Depending on your teaching environment; if you have a hobby or special passion that you enjoy then you may also be able to introduce it to your students as part of their lessons. This makes teaching fun and enjoyable for you and your students. Here is an example of what I did:

At our training center; we had a class that was called an “English Corner” – this was where teachers could prepare presentations on topics of their choice (for example: Do aliens exists? Let’s talk about Donald Trump! Etc.) This was the best class for all Teachers because we got to choose the topic and went through the presentation with students who got the chance to answer questions and have discussions with each other. I introduced a 6 week TV Presenting Media Workshop for students sharing my experience in broadcasting and they got to learn and practice their English in a fun way (Interviewer and guest; Talk show etc.) and learning  the relevant English vocab pertaining to this field. Our center turned this into a campaign to improve students attendance and the overall winning students would get a CCTV studio tour and lunch.

I also hosted a wine tasting workshop as South Africa is famous for their wines and a dance workshop because that is one of my biggest passions. You can also introduce things your home country is famous for or personal things you enjoy to relieve the homesickness you may feel and make your lessons fun. Teaching English as a Foreign Language in a new country can be fun and exciting for not just your students but yourself too! Once you understand the dynamics, rules/red-tape, limitations and creative freedom within your organization; you need to find creative ways to ensure that you are enjoying your classes and by default your students will too. If you are presented with very challenging circumstances or are in an unhappy work environment; then while you work on your exit strategy, try to remember that your students should not be disadvantaged as a result of your circumstances and  be present in your classes. Your students can, sometimes surprisingly, turn a bad day into a pleasant one! Good luck!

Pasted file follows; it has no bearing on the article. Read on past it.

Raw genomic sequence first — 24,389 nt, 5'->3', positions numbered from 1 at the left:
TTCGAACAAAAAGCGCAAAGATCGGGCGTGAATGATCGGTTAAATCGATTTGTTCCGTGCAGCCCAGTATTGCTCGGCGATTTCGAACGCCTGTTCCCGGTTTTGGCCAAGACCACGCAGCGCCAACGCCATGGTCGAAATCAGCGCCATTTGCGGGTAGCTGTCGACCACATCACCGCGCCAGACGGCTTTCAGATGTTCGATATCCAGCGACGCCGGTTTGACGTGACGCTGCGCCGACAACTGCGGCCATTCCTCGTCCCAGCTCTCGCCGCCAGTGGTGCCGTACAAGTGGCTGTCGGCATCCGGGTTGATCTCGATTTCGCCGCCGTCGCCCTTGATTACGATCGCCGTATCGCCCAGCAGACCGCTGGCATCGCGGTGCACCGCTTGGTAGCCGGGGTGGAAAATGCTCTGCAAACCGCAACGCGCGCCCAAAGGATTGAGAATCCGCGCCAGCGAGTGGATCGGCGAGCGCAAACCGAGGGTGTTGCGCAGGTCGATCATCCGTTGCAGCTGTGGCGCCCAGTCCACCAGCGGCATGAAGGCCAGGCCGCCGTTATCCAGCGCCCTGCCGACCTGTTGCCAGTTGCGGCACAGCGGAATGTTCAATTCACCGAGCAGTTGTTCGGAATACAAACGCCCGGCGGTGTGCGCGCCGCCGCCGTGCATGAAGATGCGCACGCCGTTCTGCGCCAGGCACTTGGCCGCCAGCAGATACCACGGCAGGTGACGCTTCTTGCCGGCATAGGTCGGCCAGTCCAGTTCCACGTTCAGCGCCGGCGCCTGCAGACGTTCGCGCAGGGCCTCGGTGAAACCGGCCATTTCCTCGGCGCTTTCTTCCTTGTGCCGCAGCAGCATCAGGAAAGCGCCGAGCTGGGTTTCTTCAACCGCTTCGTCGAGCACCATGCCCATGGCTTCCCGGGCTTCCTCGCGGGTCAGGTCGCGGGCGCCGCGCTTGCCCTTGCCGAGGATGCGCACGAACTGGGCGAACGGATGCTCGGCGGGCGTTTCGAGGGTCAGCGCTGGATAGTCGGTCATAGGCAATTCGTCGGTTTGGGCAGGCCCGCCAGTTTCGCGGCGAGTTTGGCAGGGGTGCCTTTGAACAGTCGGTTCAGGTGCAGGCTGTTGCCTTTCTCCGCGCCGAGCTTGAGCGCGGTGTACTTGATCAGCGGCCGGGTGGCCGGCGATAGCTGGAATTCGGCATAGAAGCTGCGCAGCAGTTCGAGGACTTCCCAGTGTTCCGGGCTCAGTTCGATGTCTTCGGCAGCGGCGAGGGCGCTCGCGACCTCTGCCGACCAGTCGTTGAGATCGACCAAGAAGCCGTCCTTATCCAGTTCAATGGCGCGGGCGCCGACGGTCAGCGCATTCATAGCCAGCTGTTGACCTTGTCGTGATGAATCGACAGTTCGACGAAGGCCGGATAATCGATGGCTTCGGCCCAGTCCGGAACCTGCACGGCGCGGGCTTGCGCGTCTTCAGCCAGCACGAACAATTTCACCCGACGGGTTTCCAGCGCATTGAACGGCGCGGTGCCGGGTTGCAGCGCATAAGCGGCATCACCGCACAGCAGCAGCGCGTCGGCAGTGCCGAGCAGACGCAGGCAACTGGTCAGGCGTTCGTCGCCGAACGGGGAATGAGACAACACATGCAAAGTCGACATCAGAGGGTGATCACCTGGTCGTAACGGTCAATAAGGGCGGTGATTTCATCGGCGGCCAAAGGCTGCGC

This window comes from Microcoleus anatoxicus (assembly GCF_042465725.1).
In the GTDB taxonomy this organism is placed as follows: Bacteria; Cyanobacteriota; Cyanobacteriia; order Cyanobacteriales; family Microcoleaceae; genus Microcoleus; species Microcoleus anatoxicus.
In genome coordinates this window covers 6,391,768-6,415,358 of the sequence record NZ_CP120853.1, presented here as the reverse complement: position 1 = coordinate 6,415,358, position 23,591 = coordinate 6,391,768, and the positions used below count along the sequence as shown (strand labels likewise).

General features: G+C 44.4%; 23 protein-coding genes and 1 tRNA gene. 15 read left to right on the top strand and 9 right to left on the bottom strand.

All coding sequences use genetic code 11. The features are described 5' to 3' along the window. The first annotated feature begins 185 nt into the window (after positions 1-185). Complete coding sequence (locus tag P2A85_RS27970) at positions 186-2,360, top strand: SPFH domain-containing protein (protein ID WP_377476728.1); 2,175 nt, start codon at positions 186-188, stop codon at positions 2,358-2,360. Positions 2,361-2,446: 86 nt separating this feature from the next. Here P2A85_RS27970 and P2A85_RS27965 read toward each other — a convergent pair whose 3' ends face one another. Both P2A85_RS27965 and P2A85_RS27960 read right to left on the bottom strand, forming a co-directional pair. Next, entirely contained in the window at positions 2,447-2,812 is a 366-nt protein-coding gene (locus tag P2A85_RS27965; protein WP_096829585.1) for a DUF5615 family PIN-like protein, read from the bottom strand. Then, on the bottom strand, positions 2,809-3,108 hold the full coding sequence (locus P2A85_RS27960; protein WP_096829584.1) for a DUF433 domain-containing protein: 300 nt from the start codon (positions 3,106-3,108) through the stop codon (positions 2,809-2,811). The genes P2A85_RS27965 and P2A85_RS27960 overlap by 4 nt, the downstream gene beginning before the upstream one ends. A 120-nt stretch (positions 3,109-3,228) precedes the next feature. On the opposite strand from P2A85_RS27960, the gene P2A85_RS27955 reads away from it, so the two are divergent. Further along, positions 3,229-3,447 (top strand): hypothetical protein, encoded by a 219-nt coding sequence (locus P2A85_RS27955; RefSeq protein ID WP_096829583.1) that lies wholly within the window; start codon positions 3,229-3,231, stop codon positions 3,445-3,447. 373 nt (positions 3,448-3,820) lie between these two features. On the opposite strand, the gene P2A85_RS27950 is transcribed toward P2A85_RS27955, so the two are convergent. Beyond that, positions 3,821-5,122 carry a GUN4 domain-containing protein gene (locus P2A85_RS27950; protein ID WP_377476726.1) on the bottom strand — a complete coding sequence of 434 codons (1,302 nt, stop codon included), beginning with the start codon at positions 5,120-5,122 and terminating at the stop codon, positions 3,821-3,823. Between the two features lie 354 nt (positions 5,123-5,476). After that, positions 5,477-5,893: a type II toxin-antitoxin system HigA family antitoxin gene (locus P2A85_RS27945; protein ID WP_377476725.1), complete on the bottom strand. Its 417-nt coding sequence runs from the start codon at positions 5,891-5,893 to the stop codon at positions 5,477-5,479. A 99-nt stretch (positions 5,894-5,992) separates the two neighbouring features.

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Hear from Our Teacher in Beijing, China- Avashnee

Before Coming to China

Why did you want to teach in China?
I was interested in having a really new, challenging and exciting life experience and China appealed to me because I believed it would give me just that. There was no doubt that it wouldn’t be an easy transition from a Western country to an Eastern one where there would be a language barrier and a different culture altogether so I was interested to experience it. China itself has always been of interest to me and this seemed like the perfect opportunity to teach in China.

How was your experience finding a job through On the Mark Education Consulting?
On the Mark Education was very efficient and of the highest quality in terms of the recruitment process. This was my first experience in teaching abroad in a foreign country and based on how effortless everything was in terms of being presented with the opportunity and the interview process that followed; I am optimistic about doing it again.

How long did it take to get your visa? How was the communication with the school during the visa process?
It took me about 2.5 months but this was due to the fact that getting a criminal check in South Africa takes about 2 months. The visa itself came within 3 weeks. The communication with the school during the visa process was very efficient with prompt responses and feedback from everyone involved. The company I was placed with was very professional and the team I worked with was very helpful and friendly so that made the whole process very favorable.

What website did you use to book your ticket to Hong Kong?
I used the google flight and ultimately had a travel agent book everything for me.